Everyone is in Goa now!
Derek Almeida, Panjim
The tiny state of Goa has been making national headlines. Assembly elections, normally predictable, are now an exciting affair.
The Aam Aadmi Party (AAP) and the Trinamool Congress (TMC) are the surprising contenders for power in the state, each fighting all 40 seats.
Both parties have trekked across the country from Delhi and West Bengal. Their record of clean governance and development has found resonance among Goans.
They also have doughty leaders in Mamata Banerjee and Arvind Kejriwal who not just promise alternative politics but have shown that they can defeat the BJP and the Congress.
Banerjee and Kejriwal are streetfighters and a David vs Goliath contest has popular appeal. But is this enough to get people to vote out their traditional parties?
Key to the success of the AAP and the TMC will be how much of a local presence they have been able to build. It will also matter how fed up Goans are with decades of sub-optimal governance. Are they in the mood for a drastic change?
Slowly, but surely, the election juggernaut has begun its lumbering roll. When Mamata Banerjee arrives on October 28, it is as a giant killer having withstood a brutal Narendra Modi and Amit Shah offensive in West Bengal just months ago. She is going to be a star attraction.
Other political heavyweights have been camping here quietly, like P. Chidambaram of the Congress. He has been put in charge of the Congress in Goa and is literally camping here to ensure that the fiasco of 2017 is not repeated. In that election the Congress won a majority, but the BJP acted with lightning speed and cobbled together a government under Manohar Parrikar.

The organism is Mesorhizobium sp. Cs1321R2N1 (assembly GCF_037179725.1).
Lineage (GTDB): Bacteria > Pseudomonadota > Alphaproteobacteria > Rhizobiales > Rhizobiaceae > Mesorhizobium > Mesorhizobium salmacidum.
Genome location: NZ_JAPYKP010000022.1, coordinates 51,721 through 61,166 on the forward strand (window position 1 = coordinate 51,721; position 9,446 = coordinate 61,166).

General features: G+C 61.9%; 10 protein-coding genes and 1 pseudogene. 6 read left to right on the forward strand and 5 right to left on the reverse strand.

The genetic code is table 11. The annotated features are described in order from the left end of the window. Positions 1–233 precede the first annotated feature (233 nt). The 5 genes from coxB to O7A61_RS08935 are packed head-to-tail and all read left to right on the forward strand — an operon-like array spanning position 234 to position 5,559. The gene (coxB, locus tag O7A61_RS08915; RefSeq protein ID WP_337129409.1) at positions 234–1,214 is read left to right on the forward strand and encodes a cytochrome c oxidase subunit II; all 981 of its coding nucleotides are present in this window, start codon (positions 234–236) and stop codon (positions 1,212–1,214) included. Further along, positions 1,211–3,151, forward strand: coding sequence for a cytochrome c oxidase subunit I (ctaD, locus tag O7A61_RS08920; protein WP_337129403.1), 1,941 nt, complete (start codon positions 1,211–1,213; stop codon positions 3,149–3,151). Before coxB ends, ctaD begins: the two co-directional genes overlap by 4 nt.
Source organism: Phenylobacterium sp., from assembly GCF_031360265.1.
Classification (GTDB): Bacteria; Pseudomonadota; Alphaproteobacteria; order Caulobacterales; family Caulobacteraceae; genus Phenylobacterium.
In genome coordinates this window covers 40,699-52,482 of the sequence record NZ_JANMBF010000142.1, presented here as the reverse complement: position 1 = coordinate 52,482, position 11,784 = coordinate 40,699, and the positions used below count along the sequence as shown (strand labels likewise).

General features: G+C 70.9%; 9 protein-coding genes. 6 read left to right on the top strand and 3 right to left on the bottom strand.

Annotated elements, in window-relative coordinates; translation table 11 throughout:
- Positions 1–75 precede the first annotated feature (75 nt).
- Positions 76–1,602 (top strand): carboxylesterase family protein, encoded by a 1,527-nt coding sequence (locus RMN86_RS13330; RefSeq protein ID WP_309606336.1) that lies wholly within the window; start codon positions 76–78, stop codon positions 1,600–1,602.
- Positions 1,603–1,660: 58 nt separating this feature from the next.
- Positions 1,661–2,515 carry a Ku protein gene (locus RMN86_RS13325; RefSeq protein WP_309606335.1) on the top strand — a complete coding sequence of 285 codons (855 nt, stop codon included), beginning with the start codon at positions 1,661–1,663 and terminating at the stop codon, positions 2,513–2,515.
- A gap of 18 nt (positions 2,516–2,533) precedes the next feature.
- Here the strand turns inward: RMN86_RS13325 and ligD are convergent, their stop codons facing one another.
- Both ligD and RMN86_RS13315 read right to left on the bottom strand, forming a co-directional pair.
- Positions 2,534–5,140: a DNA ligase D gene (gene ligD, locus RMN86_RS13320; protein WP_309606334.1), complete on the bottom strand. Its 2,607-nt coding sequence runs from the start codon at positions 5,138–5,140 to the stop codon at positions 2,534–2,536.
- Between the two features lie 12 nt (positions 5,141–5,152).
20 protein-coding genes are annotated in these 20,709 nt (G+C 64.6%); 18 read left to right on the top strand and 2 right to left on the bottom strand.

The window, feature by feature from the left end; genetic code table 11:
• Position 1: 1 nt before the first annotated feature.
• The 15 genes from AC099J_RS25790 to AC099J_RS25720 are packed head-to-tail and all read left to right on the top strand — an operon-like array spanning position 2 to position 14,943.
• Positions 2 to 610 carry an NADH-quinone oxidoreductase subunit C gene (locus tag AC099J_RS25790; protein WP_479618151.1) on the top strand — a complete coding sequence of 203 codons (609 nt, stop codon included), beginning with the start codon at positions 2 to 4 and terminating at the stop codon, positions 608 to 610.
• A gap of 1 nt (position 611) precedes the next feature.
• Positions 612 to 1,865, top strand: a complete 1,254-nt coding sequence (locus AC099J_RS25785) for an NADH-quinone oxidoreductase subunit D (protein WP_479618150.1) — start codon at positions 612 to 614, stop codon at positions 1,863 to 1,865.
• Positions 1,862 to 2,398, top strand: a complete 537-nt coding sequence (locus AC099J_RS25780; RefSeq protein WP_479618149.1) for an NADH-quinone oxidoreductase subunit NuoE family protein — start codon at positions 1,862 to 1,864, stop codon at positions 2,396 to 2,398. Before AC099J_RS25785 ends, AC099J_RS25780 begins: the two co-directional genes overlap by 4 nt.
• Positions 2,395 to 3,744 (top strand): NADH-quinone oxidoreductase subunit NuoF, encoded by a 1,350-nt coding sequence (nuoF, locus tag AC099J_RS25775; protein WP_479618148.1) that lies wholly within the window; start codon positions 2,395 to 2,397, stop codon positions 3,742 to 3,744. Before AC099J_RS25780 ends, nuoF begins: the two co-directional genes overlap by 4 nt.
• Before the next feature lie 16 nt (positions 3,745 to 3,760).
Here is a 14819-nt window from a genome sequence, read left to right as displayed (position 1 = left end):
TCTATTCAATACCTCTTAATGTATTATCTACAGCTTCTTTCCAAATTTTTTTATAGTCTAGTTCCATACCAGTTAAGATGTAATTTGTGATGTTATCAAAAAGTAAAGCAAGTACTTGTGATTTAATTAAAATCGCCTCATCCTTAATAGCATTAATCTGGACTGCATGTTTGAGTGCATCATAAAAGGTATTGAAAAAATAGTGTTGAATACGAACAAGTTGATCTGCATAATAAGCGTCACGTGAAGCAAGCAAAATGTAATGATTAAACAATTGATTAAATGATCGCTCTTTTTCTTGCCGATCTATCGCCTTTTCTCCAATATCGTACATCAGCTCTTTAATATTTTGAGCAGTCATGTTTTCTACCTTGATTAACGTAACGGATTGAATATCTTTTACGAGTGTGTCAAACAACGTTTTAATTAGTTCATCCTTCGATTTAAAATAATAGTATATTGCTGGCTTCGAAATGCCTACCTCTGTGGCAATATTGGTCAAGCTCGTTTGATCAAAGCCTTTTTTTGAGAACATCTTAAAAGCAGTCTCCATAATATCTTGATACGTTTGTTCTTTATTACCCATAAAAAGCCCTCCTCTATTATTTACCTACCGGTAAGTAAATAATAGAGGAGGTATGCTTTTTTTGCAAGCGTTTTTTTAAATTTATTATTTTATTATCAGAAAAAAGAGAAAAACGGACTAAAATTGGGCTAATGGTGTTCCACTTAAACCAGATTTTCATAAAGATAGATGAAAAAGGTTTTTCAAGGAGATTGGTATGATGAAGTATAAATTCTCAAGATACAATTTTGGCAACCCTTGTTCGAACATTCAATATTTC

This time, however, the mood is decidedly different. In many ways AAP and TMC are setting the agenda and forcing the bigger parties to respond.
If Banerjee brings star value, the TMC has also been doing a lot of serious groundwork.
AAP was an early mover in July, when Arvind Kejriwal announced that every family would get 300 units of free electricity. This created a huge buzz and both the Congress and the ruling BJP were forced to react. Later in the month the state’s power minister, Nilesh Cabral, picked up the gauntlet and had an open debate on the issue with his Delhi counterpart, Satyendra Jain. With charges and counter charges flowing free and fast and statistics thrown in for good measure, at the end, it was difficult to ascertain who won or lost. But the ruling BJP was rattled. A fortnight later on August 15 Chief Minister Pramod Sawant announced that every family would be given 16,000 litres of free water per month. In October he told the House that 56 per cent of families had benefitted from the scheme.
Then in September Kejriwal was back with a promise of 80 percent reservation of jobs in the private sector for sons of the soil, a monthly remuneration of Rs 5,000 for families affected by closure of the iron ore mines and those in the tourism sector hit by the pandemic.
He also promised that every family would get one government job and jobless youth would be given a dole of Rs 3,000 until they find jobs. Once again AAP was back in the news, even though these promises had already been tried and tested in some form or the other in the State. Luizinho Falario, is probably the grandfather of the ‘80 per cent reservation of jobs for sons of the soil’ scheme which he suggested nearly three decades ago when he unveiled the first industrial policy for the State.